In this process, it is also very important to LIMIT your choices. Choose only colours that work with each other. Sometimes, colours also need to be mixed with each other to get the right fit. They can be lightened to get a tint, darkened to get a shade and mixed with grey to be toned. There are a lot of resources available that can help you understand the same. One such website is Coschedule, whose extensive blog contains details on colour psychology and appropriate colour choices. One approach adopted by designers involves choosing colours and designating them as primary and secondary depending on their use.
Similarly, limit the number of fonts used, preferably to three or four maximum. You can use different fonts for headings, subheadings and the body, but try to keep it as consistent as possible. Choose your fonts based on the subject matter of the content, as it helps establish the right tone. Designmodo’s series on font psychology throws light on how to choose the right fonts to convey the intended message.
Types of Colours and Fonts
There is a variety of fonts and colours available for use and there are new ones added regularly. In the interest of this article, we’ll take a look at some commonly used varieties. We’ll also touch upon the logo choices of a few companies to help you make your choice!
Font styles convey subtle messages. Bold and black fonts are dominant, italics are decorative, ultra thin fonts are influential and rounded/bubble fonts are jovial. In addition to this, fonts are usually classified into four main types:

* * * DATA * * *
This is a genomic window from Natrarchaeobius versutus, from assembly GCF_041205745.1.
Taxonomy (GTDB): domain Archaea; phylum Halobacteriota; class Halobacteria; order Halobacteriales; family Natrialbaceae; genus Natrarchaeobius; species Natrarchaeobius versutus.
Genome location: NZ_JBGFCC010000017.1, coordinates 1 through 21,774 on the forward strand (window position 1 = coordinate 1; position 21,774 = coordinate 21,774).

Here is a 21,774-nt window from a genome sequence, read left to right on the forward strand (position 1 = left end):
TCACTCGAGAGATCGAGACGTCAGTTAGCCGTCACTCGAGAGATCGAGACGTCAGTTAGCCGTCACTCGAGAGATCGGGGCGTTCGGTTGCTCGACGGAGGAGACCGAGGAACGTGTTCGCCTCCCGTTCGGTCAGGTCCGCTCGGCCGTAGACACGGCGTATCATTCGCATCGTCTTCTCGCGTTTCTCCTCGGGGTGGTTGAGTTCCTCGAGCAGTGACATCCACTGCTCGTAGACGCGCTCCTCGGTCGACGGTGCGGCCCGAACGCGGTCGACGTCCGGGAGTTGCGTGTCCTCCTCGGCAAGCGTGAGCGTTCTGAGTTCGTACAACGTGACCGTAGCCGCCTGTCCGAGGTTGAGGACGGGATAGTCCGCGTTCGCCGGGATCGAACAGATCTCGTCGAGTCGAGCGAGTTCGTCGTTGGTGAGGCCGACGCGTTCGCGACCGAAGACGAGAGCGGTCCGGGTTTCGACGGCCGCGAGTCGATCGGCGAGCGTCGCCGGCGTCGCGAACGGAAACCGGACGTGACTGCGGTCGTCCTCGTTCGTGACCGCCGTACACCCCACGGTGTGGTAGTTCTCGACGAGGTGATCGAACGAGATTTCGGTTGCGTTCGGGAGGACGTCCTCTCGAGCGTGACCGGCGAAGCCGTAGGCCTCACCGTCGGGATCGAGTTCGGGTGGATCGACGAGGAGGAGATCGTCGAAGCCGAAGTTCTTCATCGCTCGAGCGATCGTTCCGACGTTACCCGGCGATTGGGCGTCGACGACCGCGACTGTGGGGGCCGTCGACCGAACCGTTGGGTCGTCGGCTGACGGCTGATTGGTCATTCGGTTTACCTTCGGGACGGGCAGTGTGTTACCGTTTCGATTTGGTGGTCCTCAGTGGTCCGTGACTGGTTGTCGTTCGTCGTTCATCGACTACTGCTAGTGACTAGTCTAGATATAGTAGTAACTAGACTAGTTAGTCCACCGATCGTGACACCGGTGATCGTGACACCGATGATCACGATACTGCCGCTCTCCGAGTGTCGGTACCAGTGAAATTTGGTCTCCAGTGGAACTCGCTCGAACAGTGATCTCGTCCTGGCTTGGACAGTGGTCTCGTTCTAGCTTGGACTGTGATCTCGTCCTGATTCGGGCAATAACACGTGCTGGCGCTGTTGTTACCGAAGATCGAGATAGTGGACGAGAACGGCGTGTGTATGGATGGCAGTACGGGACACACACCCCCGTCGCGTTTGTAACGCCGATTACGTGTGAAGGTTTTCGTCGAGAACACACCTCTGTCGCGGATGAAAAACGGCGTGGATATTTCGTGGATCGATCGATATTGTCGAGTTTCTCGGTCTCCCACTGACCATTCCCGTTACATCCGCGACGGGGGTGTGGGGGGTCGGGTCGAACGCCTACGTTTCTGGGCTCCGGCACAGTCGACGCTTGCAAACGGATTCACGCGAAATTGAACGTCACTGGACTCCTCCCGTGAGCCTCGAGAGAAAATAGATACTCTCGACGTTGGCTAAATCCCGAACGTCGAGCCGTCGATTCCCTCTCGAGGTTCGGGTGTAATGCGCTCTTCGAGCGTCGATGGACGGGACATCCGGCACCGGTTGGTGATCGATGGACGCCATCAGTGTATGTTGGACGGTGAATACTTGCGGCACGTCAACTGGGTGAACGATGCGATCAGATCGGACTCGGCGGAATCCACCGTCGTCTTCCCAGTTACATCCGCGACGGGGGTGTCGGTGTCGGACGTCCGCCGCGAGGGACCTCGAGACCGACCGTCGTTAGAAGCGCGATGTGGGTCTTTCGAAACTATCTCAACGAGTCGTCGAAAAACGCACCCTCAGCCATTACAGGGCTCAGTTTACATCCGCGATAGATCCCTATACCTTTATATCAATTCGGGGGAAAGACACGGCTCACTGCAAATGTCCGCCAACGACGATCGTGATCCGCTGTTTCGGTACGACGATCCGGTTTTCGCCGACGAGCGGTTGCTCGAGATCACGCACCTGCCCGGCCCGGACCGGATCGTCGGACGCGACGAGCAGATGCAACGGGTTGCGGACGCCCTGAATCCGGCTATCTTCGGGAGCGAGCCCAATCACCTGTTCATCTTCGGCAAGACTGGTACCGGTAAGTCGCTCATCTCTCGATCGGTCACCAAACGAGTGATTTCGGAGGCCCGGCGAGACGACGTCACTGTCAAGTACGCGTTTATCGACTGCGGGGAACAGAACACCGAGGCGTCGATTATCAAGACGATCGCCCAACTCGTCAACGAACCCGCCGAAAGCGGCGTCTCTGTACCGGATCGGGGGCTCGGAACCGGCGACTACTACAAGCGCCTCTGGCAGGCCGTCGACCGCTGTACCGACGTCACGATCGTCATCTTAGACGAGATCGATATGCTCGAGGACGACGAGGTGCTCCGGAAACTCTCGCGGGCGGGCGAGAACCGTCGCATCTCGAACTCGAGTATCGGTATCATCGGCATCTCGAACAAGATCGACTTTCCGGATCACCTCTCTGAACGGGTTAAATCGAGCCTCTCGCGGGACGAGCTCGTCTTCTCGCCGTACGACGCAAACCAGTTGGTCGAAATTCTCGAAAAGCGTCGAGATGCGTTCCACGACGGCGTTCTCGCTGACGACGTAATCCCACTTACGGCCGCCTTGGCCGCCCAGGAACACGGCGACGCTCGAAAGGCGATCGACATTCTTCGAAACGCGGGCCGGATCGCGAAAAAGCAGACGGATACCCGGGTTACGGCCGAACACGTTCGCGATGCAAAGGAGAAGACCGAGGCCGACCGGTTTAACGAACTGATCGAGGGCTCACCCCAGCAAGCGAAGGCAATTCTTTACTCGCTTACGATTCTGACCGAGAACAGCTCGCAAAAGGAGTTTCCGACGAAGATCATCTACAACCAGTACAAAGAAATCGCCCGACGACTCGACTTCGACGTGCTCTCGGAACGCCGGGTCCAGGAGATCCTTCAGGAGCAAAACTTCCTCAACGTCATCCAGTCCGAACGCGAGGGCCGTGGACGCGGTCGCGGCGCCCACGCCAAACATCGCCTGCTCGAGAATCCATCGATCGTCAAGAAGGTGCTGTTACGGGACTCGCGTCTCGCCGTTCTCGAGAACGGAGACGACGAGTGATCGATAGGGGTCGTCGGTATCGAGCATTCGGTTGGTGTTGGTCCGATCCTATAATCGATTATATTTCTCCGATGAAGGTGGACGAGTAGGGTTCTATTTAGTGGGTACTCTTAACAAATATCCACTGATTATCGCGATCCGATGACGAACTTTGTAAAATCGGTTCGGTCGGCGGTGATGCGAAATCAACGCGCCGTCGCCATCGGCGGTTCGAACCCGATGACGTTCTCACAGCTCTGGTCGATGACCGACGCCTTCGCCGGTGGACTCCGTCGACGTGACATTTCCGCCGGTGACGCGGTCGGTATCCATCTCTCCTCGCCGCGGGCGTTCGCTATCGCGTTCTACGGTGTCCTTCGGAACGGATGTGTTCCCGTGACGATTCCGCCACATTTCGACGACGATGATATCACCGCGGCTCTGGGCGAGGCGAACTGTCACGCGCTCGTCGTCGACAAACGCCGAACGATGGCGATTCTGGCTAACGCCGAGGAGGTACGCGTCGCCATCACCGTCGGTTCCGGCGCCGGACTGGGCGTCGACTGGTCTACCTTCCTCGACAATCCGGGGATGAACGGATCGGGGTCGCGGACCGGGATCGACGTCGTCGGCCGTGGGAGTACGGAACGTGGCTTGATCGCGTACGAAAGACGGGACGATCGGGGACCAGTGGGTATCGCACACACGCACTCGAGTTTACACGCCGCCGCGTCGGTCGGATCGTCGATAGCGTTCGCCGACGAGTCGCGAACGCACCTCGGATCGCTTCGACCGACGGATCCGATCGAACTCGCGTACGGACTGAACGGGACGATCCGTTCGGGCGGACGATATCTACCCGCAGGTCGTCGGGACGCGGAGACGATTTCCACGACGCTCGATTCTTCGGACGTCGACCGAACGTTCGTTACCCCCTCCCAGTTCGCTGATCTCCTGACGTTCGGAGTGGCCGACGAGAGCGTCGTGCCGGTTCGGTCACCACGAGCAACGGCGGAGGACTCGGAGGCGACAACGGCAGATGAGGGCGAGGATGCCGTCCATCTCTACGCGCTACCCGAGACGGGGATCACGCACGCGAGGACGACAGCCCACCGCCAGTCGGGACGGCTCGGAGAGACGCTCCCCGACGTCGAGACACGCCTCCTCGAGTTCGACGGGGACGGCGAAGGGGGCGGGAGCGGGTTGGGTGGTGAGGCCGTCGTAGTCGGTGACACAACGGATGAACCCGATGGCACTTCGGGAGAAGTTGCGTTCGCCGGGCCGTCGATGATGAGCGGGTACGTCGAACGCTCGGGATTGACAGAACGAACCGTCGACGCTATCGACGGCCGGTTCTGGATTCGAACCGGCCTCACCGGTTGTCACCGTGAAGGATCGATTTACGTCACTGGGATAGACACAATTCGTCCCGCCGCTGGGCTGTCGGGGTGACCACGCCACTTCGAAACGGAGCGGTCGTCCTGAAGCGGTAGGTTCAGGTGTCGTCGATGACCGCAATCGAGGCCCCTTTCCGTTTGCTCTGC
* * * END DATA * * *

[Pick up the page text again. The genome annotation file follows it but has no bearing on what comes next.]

- Serif- Serif fonts are traditional, formal and sophisticated. They are mostly used by established organisations to convey trust. Some Serif fonts are Garamond, Georgia and Times New Roman. Companies like Vogue and HSBC use serifs for their logos.
- Sans-Serif- Sans-Serif fonts are the talk of the town as they are modern, humanist and clean. Their simplicity and legibility makes them a popular choice. Examples of sans-serif fonts are Arial, Helvetica and Calibri, used by many new-age companies such as Netflix and Google.
- Script- Script fonts are personal, creative and distinctive. They look similar to cursive handwriting and appear fancy and whimsical. Script fonts include Lucida Script, Tangerine and Pacifico. Brands like Cadillac and Instagram use Script fonts. There are also some fonts that appear hand-written similar to script fonts.
- Decorative- Decorative fonts are diverse and include diverse forms and shapes. They are stylish, unique, dramatic and used mainly for advertising purposes. Some decorative fonts are ChalkDuster, Graffiti and Grunge. Companies like Disney and Lego use decorative fonts and have unique logos.